This Friday, more than 6 months after it was first unveiled, Apple will begin taking pre-orders for its Apple Watch. The company’s retail stores will be under tremendous pressure to perform, reportedly revamping the way employees interact with customers, how the stores are set up, and what’s most important in the sales process.
The Watch is the first Apple product where style is more important than substance, and Apple CEO Tim Cook this week made an announcement that will make it much easier for employees to sell the new product–and it gives a lesson for other business owners too.
In an email to all employees, Cook revealed that all Apple employees will receive 50% off any Apple Watch or Apple Watch Sport beginning on Friday (in countries where the Watch is going on sale).
This is noteworthy for several reasons. For one, it suggests that Apple may have enough stock at launch. In the past, Apple has not offered discounts to its employees on new products like iPads or Macs for several months after launch, while it tries to get into supply/demand balance. The early discounts on the Apple Watch could mean that Apple is confident that it can meet the demand.
Another possibility is that Apple knows that, like with any totally new product, actually using it is going to be essentially to selling it. This is especially true for Apple Retail Store staff, who will be on the front lines beginning Friday, helping customers try on the Watch and determine which style is best for them.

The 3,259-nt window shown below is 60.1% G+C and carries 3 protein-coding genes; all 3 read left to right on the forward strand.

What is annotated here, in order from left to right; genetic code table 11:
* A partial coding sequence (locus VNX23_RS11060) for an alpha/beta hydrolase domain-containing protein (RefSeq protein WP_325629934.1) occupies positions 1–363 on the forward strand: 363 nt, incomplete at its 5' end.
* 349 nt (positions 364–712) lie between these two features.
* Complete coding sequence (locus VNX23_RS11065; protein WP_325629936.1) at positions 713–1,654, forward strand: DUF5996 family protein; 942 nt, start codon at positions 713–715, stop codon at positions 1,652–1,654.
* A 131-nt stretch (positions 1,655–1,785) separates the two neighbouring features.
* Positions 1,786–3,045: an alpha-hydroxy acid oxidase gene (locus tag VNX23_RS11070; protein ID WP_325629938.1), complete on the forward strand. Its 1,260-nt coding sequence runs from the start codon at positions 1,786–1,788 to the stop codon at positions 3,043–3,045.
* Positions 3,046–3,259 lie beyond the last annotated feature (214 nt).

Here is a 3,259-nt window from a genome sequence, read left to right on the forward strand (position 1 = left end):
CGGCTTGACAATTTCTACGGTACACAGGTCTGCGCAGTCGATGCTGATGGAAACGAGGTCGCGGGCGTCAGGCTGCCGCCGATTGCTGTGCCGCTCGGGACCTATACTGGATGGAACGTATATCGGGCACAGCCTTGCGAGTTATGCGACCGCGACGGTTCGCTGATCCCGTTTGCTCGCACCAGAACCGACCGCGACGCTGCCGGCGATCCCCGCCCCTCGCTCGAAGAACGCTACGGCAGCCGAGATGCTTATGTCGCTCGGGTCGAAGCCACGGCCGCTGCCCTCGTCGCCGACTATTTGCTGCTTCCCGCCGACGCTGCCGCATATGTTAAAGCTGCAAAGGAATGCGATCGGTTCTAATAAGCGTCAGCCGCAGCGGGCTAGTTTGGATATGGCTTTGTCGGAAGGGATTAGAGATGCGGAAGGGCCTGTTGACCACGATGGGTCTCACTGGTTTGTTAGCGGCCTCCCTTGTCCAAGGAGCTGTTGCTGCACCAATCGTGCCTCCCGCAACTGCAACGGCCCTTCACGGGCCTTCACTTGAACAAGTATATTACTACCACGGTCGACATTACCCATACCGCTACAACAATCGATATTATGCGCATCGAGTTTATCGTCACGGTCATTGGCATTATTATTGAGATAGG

Nothing makes it easier to sell a product than owning it yourself, which is why car dealers have offered cheap lease rates to their salespeople for years.
It also helps remind employees that they’re valued. Some of Apple’s biggest fans and cheerleaders are in its Retail Store ranks. I know, I had two year-long stints at Apple Retail Stores in the past 15 years. But when I worked there more recently, between 2010 and 2011, morale was hit hard by concerns that Apple was taking its retail staff for granted. Pay wasn’t keeping up with the amount of business that the stores were bringing in, and many employees couldn’t afford the products they were selling.
Apple offering half off its brand new product, allowing employees to buy during the same pre-order period as customers, will do wonders for morale. I’ve heard from current Apple Store employees who said that their stores were buzzing following Cook’s recent email, with excitement rising to epic levels ahead of the Apple Watch’s pre-order period this weekend.
And if Apple’s employees are stoked for the Apple Watch, you can be sure they’ll express that to the customers, which will turn into sales. The discounts that Apple will give its own employees will be some of the best marketing dollars it could spend.
That, most certainly, is the lesson: nearly anything you can do to make your employees more enthusiastic about selling your product is worth doing, especially when it’s such an inexpensive proposition.
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